The DCE results suggested that preferences for the various components of the intervention varied significantly between individuals and between the different groups – and not all were important. In contrast, the efficacy and cost attributes were important across the board. The CV results suggested that a very significant proportion of individuals would be willing to pay for an effective intervention (i.e. that avoided weight regain), with very few respondents expressing a willingness to pay for an intervention that led to more than 10-20% weight regain.

Do alternative methods for preference elicitation provide a consistent picture of variation in preferences?

Existing evidence suggests that willingness to pay (WTP) estimates from CV tasks might differ from those derived from DCE data, but there aren’t a lot of empirical studies on this in health. Comparisons were planned in my study, but the approach taken in the end was suboptimal and ultimately inconclusive. The original plan was to obtain WTP estimates for an entire WLM intervention using the DCE and to compare this with the estimates from the CV task. Due to data limitations, it wasn’t possible to make this comparison. However, the CV task was a bit unusual because we asked for respondents’ WTP at various different efficacy levels. So instead the comparison made was between average WTP values for a percentage point of weight re-gain. The differences were statistically insignificant.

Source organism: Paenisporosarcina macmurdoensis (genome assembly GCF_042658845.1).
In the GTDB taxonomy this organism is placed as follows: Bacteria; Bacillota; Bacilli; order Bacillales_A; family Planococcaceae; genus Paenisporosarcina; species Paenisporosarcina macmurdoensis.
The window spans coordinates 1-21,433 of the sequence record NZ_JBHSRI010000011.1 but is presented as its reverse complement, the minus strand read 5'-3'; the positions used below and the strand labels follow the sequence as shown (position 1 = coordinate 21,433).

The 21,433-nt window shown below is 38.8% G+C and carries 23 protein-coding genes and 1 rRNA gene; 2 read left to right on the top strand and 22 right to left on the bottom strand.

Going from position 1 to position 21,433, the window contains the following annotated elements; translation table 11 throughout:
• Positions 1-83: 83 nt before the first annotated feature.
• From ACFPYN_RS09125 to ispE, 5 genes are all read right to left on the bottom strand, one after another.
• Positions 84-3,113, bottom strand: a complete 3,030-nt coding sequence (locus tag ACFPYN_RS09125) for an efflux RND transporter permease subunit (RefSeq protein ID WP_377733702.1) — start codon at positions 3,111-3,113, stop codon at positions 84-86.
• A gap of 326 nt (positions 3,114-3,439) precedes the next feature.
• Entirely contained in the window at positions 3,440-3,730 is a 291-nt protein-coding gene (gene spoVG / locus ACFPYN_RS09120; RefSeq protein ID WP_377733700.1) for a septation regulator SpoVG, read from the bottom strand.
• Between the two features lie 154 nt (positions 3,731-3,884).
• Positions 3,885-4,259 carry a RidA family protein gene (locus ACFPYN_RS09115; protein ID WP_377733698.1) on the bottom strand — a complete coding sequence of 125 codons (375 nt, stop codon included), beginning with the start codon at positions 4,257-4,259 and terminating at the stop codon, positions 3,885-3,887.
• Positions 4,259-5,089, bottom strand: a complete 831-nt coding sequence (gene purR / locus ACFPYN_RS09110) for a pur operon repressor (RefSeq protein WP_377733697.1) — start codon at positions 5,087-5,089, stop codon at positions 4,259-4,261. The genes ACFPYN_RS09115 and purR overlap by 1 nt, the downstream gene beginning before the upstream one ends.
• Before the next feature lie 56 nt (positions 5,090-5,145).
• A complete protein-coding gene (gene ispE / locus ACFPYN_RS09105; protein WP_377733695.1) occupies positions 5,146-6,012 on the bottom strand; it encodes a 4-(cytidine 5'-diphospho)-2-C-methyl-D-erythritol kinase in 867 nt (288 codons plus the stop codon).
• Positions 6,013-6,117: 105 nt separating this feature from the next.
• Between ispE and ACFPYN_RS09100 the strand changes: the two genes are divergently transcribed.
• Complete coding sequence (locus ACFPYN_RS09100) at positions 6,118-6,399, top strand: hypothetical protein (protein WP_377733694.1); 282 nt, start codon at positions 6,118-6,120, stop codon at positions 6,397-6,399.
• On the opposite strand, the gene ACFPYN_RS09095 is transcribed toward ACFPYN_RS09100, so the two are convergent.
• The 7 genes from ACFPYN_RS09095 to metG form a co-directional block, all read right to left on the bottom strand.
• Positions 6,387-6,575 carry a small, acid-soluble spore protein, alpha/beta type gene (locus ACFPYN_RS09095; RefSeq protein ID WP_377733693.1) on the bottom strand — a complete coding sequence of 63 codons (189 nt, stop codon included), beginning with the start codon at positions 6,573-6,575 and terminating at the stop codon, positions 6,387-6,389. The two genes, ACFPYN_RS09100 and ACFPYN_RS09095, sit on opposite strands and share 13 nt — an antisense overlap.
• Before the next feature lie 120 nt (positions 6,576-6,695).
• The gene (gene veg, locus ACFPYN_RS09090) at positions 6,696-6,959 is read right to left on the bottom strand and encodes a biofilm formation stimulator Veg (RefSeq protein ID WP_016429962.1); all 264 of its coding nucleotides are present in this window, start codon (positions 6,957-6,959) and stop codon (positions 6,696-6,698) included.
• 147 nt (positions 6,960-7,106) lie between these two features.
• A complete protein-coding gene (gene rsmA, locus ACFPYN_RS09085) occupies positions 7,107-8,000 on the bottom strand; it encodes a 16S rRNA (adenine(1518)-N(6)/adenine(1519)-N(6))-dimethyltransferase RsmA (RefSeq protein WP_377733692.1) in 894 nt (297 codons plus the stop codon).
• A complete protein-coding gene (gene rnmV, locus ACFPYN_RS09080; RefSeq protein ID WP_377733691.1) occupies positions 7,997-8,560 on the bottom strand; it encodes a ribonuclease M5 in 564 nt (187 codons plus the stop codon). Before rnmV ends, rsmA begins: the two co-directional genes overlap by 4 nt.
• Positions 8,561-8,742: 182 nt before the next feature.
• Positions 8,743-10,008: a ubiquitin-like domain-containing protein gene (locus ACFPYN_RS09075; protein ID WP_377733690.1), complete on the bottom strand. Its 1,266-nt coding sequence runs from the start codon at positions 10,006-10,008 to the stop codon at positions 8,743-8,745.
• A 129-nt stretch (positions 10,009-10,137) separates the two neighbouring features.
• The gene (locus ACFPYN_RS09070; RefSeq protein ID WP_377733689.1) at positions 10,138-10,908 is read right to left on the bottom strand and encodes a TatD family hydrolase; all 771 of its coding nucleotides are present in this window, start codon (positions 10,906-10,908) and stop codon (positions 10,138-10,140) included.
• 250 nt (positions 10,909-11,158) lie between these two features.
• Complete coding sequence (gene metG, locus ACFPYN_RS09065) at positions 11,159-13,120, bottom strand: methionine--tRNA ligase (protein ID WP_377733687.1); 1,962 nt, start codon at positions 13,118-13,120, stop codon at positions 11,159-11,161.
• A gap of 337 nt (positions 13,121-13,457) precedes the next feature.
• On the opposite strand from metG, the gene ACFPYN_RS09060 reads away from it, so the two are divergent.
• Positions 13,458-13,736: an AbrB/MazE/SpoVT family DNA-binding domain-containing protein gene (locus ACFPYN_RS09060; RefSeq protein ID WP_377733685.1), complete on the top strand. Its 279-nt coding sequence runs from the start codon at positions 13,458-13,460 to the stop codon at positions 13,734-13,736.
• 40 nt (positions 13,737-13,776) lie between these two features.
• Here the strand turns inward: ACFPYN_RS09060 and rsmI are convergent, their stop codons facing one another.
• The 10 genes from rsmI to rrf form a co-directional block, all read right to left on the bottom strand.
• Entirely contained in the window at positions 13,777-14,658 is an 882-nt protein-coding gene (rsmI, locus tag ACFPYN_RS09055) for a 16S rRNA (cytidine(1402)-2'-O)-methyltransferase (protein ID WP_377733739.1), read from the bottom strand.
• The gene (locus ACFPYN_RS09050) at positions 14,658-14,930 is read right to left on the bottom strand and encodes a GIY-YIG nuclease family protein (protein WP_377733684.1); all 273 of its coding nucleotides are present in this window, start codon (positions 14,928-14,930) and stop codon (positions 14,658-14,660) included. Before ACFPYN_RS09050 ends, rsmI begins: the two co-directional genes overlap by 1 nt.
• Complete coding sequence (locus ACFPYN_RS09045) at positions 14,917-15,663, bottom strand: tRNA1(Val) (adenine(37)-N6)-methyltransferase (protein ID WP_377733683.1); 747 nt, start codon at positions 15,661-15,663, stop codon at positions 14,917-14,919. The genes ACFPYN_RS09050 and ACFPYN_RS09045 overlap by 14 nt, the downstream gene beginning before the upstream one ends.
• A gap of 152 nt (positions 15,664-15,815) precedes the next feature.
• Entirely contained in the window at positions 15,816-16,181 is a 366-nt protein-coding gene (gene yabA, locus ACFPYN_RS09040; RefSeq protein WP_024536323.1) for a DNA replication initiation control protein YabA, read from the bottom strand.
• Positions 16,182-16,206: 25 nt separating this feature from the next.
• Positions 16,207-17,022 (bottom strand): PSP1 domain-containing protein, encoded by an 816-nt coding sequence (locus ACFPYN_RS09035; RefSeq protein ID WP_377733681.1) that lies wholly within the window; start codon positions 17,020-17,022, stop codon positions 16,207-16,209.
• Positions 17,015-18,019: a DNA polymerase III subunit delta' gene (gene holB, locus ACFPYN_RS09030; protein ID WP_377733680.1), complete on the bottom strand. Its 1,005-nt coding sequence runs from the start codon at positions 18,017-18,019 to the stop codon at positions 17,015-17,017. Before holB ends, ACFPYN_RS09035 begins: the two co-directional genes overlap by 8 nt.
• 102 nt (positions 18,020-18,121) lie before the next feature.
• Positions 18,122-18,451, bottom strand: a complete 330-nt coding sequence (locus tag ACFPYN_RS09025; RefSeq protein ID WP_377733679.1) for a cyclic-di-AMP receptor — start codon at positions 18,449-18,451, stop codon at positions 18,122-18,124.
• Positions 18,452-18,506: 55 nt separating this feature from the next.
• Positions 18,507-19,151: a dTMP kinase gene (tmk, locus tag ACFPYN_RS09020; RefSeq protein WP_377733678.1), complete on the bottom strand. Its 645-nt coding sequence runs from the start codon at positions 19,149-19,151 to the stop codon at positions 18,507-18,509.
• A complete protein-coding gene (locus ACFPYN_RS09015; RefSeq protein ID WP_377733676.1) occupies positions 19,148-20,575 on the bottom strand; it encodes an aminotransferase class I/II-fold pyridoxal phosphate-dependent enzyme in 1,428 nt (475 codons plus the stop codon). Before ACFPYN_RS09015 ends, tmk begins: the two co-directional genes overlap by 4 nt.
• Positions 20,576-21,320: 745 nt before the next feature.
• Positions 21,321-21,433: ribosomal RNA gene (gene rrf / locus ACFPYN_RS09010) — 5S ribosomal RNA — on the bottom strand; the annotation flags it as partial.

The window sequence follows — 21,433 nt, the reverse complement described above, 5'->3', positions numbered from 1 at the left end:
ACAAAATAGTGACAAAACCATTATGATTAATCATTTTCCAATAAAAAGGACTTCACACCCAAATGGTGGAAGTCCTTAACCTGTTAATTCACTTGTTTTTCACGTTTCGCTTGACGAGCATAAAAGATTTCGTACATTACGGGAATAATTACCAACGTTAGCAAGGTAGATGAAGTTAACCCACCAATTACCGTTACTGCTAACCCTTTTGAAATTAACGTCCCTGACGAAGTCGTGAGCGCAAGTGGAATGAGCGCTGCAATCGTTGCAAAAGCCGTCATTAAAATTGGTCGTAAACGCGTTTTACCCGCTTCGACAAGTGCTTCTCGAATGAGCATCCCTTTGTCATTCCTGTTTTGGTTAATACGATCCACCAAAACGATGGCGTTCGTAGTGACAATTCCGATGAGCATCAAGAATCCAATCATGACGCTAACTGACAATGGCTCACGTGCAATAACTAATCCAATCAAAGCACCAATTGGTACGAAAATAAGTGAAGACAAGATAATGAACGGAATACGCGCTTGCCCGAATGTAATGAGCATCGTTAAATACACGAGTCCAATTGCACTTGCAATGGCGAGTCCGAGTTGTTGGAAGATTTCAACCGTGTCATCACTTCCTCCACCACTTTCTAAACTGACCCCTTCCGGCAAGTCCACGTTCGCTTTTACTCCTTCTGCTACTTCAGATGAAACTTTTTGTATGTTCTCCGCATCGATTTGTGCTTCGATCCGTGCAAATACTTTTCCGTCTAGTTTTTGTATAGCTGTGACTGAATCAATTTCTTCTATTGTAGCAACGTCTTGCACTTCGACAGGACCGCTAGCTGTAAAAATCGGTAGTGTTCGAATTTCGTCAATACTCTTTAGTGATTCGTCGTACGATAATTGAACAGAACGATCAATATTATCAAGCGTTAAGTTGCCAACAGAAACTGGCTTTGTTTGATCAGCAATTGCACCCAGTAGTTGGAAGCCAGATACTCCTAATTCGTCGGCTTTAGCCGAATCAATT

Are some people’s preferences ‘better defined’ than others’?

We hypothesised that those with experience of the trial intervention would have ‘better defined’ preferences. To explore this, we compared the data quality across the different user groups. From a quick glance at the DCE results, it is pretty clear that the data were much better for the most experienced group; the coefficients were larger, and a much higher proportion was statistically significant. However, more interestingly, we found that the most experienced group were 23% more likely to have passed all of the rationality tests that were embedded in the DCE. Therefore, if you accept that better quality data is an indicator of ‘better defined’ preferences, then the data do seem reasonably supportive of the hypothesis. That being said, there were no significant differences between the other three groups, begging the question: was it the difference in experience, or some other difference between RCT participants and online panel respondents?

What does your research imply for the use of preferences in resource allocation decisions?

While there are still many unanswered questions, and there is always a need for further research, the results from my PhD project suggest that preferences for health care interventions can differ significantly between respondents with differing levels of experience. Had my project been applied to a more clinical intervention that is harder for an average person to imagine experiencing, I would expect the differences to have been much larger. I’d love to see more research in this area in future, especially in the context of benefit-risk trade-offs.

The key message is that the level of experience of the participants matters. It is quite reasonable to believe that a preference study focusing on a particular subgroup of patients will not be generalisable to the broader patient population. As preference data, typically elicited from patients, is increasingly being used in decision-making – which is great – it is becoming increasingly important for researchers to make sure that their respondent samples are appropriate to support the decisions that are being made.